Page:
Send article proposals to firstname.lastname@example.org by Friday, February 3 to have it considered for publication in calendar year 2017. Include a brief paragraph of the planned article theme, length, focus, topics covered and possible arguments. Include a short biography of the author including P2 experience.
For more information on the process and detailed guidelines, visit http://wp.istc.illinois.edu/glrppr/guidelines-instructions-for-submitting-articles-to-p2rx-greenbiz-column/.
Join the Illinois Sustainable Technology Center (ISTC) Thursday, October 13 for a Green Lunchroom Challenge Webinar, “Waste Reduction with SCARCE.” The webinar will be broadcast from 11:30 AM to 12:30 PM Central, and will be recorded and posted to the Challenge web site for later viewing. Register online at https://attendee.gotowebinar.com/register/6855430088212534276.
School and Community Assistance for Recycling and Composting Education (SCARCE), is an environmental education and assistance organization based in DuPage County, IL. Kay McKeen, SCARCE Founder and Executive Director, and Erin Kennedy, Environmental Educator and LEED GA, will discuss resources and guidance available from SCARCE to help your school or district achieve food waste reduction and diversion goals.
Coordinated by ISTC with funding from US EPA Region 5, the Green Lunchroom Challenge is a voluntary pledge program for schools to improve the sustainability of their food service operations. By registering, participants are accepting the challenge to reduce and prevent food waste in their facilities. The Challenge involves suggested activities that range in complexity and commitment, to allow participants to best suit their situation, budget and available community resources. Participants are not required to complete activities, but with each activity that is completed successfully, they earn points and can be recognized as having achieved different levels of accomplishment. Learn more, and register your school or district, at www.greenlunchroom.org.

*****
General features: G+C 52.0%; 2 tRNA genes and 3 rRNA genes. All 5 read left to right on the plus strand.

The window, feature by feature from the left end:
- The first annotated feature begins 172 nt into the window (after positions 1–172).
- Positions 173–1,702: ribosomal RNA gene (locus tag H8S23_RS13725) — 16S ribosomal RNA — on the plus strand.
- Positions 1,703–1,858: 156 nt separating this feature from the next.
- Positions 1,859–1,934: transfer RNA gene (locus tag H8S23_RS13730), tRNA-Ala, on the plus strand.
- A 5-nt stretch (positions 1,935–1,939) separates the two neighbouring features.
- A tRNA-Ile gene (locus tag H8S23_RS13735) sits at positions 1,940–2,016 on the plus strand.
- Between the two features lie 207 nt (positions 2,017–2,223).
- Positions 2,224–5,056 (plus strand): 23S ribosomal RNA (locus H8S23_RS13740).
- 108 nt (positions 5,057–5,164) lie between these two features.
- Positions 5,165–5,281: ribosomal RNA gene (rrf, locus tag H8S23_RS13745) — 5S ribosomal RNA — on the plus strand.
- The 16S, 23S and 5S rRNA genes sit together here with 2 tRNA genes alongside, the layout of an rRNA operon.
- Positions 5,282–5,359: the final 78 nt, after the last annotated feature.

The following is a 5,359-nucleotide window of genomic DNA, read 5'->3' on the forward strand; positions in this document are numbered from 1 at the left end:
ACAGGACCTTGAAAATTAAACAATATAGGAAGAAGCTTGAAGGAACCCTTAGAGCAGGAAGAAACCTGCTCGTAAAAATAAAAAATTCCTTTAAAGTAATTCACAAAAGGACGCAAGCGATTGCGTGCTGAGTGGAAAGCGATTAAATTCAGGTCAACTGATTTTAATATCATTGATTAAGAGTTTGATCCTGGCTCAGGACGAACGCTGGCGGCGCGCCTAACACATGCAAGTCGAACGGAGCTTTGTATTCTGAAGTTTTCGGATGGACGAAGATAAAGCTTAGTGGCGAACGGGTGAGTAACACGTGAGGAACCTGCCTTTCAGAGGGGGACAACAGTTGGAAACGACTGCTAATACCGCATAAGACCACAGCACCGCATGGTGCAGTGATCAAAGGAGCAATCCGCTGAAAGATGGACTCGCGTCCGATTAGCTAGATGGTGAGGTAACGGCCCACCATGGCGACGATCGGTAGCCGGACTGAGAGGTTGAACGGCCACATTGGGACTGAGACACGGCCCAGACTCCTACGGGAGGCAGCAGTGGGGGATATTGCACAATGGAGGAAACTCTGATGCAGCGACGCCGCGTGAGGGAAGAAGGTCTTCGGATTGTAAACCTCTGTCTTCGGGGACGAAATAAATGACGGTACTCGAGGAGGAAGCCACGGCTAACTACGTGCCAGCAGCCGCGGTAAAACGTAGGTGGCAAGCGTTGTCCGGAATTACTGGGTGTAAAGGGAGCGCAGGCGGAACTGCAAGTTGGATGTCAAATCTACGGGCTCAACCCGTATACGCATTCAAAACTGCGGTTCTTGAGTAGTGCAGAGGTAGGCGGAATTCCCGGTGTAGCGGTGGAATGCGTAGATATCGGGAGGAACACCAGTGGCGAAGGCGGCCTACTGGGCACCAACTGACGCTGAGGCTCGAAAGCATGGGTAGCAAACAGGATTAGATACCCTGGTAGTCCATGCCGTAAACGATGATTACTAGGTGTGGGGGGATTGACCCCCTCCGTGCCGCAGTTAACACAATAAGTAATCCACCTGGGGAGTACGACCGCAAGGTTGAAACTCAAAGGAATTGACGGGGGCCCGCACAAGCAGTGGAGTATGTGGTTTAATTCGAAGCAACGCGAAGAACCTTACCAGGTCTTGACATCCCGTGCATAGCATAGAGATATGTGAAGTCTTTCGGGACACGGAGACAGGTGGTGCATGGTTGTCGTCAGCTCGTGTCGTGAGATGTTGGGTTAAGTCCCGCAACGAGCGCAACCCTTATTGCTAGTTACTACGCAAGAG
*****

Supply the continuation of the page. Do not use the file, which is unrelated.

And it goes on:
One way that manufacturers can reduce their environmental impact is by replacing a toxic or hazardous process chemical with a less hazardous or non-hazardous one. The following resources are useful when trying to identify less toxic alternatives.
SUBSPORT: Substitution Support Portal
SUBSPORT is a free-of-charge, multilingual platform for information exchange on alternative substances and technologies, as well as tools and guidance for substance evaluation and substitution management. It includes:
Program for Assisting the Replacement of Industrial Solvents (PARIS III)
PARIS III, developed by U.S. EPA, is a desktop/laptop application that allows users to find mixtures of solvents with specific physical and chemical properties that also have relatively low environmental impacts. The software helps users find replacements for solvent mixtures that are currently being used in industrial processes but have dangerous environmental side effects. The software can also be used to find solvents with lower environmental impact when designing new industrial processes, as well as more benign solvents that can be added to harmful solvents favored by industry to help reduce the harmful environmental impact of their processes.